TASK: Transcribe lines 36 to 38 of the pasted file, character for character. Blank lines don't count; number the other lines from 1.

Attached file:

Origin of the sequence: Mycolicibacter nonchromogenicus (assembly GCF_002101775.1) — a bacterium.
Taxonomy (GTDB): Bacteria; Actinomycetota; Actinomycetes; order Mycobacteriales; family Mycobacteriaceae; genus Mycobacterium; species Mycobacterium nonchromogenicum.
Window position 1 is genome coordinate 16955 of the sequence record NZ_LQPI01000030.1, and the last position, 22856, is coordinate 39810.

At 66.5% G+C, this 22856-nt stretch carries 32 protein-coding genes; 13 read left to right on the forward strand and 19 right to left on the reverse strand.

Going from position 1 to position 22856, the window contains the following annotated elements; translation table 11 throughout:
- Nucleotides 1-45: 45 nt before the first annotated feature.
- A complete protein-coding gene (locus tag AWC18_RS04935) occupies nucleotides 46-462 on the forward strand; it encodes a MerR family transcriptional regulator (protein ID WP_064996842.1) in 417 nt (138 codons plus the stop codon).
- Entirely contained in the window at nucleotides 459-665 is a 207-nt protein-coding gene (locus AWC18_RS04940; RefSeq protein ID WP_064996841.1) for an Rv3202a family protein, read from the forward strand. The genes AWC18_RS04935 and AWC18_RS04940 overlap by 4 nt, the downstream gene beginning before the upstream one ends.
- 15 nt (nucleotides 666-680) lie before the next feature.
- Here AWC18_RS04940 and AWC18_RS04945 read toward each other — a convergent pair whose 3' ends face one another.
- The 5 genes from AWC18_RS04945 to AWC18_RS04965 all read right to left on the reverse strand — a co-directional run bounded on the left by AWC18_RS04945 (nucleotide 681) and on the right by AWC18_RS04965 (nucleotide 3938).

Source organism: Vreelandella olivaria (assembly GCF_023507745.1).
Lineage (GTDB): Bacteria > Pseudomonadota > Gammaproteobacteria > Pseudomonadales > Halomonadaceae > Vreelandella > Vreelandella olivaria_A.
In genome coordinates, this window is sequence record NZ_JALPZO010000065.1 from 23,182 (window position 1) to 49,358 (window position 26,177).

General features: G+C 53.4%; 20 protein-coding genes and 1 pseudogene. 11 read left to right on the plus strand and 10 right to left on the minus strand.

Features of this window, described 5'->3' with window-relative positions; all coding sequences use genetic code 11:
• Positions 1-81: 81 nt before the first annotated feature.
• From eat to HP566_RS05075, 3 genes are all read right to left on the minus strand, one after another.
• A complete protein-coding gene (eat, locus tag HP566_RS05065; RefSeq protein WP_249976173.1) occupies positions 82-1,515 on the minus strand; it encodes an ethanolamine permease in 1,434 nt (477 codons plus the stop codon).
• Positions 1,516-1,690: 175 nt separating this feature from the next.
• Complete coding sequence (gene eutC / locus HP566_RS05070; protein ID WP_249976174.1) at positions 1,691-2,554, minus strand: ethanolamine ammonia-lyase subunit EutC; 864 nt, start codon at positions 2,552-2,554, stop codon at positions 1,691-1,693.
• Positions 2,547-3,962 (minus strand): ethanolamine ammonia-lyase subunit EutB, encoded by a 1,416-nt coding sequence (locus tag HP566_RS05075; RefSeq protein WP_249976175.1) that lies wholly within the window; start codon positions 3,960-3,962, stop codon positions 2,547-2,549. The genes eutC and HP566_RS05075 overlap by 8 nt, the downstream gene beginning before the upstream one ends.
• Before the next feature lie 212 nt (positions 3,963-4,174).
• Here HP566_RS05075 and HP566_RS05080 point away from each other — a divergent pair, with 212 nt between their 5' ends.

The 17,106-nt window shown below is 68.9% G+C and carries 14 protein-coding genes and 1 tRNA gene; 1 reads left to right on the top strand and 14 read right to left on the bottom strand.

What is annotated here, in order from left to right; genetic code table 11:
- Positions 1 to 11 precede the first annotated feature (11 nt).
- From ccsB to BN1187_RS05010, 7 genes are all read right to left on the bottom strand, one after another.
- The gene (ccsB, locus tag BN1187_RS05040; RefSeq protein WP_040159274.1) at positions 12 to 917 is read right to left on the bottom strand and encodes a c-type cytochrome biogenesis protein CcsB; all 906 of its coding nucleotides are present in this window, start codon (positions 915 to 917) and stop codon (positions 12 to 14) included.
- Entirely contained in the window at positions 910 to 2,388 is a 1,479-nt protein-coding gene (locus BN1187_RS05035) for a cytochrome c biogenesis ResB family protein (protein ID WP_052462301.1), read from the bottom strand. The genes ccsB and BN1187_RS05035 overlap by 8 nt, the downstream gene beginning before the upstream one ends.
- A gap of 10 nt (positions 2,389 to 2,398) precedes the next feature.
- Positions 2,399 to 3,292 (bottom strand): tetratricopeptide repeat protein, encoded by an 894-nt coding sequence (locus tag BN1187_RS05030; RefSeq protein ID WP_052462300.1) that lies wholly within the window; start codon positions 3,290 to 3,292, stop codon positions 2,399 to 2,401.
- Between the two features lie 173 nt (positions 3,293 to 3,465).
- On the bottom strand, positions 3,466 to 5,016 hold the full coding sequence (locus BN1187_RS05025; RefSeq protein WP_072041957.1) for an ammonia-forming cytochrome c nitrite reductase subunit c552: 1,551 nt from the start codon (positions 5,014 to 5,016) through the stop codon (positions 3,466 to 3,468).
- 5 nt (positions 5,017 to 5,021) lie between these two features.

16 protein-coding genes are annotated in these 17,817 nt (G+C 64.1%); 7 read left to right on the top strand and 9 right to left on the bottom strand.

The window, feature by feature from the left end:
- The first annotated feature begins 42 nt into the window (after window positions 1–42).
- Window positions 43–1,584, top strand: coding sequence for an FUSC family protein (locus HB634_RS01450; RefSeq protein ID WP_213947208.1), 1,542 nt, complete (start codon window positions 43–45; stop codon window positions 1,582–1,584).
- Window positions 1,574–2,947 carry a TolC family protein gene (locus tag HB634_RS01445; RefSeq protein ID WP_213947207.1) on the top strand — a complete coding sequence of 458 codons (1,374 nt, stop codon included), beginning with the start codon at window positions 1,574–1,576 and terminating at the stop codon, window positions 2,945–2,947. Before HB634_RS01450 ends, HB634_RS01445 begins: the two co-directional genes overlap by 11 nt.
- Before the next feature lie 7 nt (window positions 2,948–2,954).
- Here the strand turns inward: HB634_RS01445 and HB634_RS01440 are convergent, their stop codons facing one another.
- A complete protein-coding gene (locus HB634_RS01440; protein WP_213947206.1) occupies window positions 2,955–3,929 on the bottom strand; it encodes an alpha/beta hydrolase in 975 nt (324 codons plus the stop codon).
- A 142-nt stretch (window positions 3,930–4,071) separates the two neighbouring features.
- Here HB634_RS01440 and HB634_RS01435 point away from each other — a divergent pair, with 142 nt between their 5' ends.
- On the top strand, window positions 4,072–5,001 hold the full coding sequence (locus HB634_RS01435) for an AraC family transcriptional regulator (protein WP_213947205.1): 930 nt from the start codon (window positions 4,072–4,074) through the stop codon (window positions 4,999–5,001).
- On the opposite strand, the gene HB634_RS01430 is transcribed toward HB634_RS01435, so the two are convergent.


16 protein-coding genes are annotated in these 17,817 nt (G+C 64.1%); 7 read left to right on the top strand and 9 right to left on the bottom strand.

The window, feature by feature from the left end:
- The first annotated feature begins 42 nt into the window (after window positions 1–42).